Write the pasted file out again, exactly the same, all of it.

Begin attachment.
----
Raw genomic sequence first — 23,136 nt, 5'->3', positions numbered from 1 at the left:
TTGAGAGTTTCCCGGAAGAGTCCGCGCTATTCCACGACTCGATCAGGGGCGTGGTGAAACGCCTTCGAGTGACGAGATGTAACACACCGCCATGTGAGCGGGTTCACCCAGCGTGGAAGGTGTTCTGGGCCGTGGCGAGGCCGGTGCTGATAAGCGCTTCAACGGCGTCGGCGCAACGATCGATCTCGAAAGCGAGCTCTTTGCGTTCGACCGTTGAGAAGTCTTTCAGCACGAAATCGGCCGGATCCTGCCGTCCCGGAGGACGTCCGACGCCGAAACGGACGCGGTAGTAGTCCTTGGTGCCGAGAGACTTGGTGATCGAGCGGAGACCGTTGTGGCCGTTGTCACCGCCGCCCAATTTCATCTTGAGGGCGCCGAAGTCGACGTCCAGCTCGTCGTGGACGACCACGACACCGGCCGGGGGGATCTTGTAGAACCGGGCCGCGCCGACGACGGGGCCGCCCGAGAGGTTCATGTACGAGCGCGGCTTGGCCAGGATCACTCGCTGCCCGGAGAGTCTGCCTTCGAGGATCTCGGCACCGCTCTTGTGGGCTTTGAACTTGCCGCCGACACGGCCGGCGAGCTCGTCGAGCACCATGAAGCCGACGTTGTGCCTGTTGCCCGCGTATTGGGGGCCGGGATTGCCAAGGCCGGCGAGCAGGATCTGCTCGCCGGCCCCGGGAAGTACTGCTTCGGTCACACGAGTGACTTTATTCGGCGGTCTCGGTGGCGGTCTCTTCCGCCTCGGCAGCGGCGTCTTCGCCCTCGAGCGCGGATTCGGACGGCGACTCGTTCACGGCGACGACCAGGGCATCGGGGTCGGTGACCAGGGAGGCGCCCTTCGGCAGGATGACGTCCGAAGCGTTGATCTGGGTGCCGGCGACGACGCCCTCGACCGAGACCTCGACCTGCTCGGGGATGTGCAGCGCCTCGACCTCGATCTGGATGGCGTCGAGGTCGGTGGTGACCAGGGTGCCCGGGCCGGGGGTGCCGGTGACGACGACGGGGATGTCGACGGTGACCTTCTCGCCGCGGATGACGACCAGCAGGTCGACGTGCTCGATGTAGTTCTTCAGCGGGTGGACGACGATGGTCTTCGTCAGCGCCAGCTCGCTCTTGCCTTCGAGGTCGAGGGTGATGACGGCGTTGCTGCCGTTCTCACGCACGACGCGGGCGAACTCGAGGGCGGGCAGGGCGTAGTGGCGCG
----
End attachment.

Raw genomic sequence first — 23,136 nt, 5'->3', positions numbered from 1 at the left:
TTGAGAGTTTCCCGGAAGAGTCCGCGCTATTCCACGACTCGATCAGGGGCGTGGTGAAACGCCTTCGAGTGACGAGATGTAACACACCGCCATGTGAGCGGGTTCACCCAGCGTGGAAGGTGTTCTGGGCCGTGGCGAGGCCGGTGCTGATAAGCGCTTCAACGGCGTCGGCGCAACGATCGATCTCGAAAGCGAGCTCTTTGCGTTCGACCGTTGAGAAGTCTTTCAGCACGAAATCGGCCGGATCCTGCCGTCCCGGAGGACGTCCGACGCCGAAACGGACGCGGTAGTAGTCCTTGGTGCCGAGAGACTTGGTGATCGAGCGGAGACCGTTGTGGCCGTTGTCACCGCCGCCCAATTTCATCTTGAGGGCGCCGAAGTCGACGTCCAGCTCGTCGTGGACGACCACGACACCGGCCGGGGGGATCTTGTAGAACCGGGCCGCGCCGACGACGGGGCCGCCCGAGAGGTTCATGTACGAGCGCGGCTTGGCCAGGATCACTCGCTGCCCGGAGAGTCTGCCTTCGAGGATCTCGGCACCGCTCTTGTGGGCTTTGAACTTGCCGCCGACACGGCCGGCGAGCTCGTCGAGCACCATGAAGCCGACGTTGTGCCTGTTGCCCGCGTATTGGGGGCCGGGATTGCCAAGGCCGGCGAGCAGGATCTGCTCGCCGGCCCCGGGAAGTACTGCTTCGGTCACACGAGTGACTTTATTCGGCGGTCTCGGTGGCGGTCTCTTCCGCCTCGGCAGCGGCGTCTTCGCCCTCGAGCGCGGATTCGGACGGCGACTCGTTCACGGCGACGACCAGGGCATCGGGGTCGGTGACCAGGGAGGCGCCCTTCGGCAGGATGACGTCCGAAGCGTTGATCTGGGTGCCGGCGACGACGCCCTCGACCGAGACCTCGACCTGCTCGGGGATGTGCAGCGCCTCGACCTCGATCTGGATGGCGTCGAGGTCGGTGGTGACCAGGGTGCCCGGGCCGGGGGTGCCGGTGACGACGACGGGGATGTCGACGGTGACCTTCTCGCCGCGGATGACGACCAGCAGGTCGACGTGCTCGATGTAGTTCTTCAGCGGGTGGACGACGATGGTCTTCGTCAGCGCCAGCTCGCTCTTGCCTTCGAGGTCGAGGGTGATGACGGCGTTGCTGCCGTTCTCACGCACGACGCGGGCGAACTCGAGGGCGGGCAGGGCGTAGTGGCGCG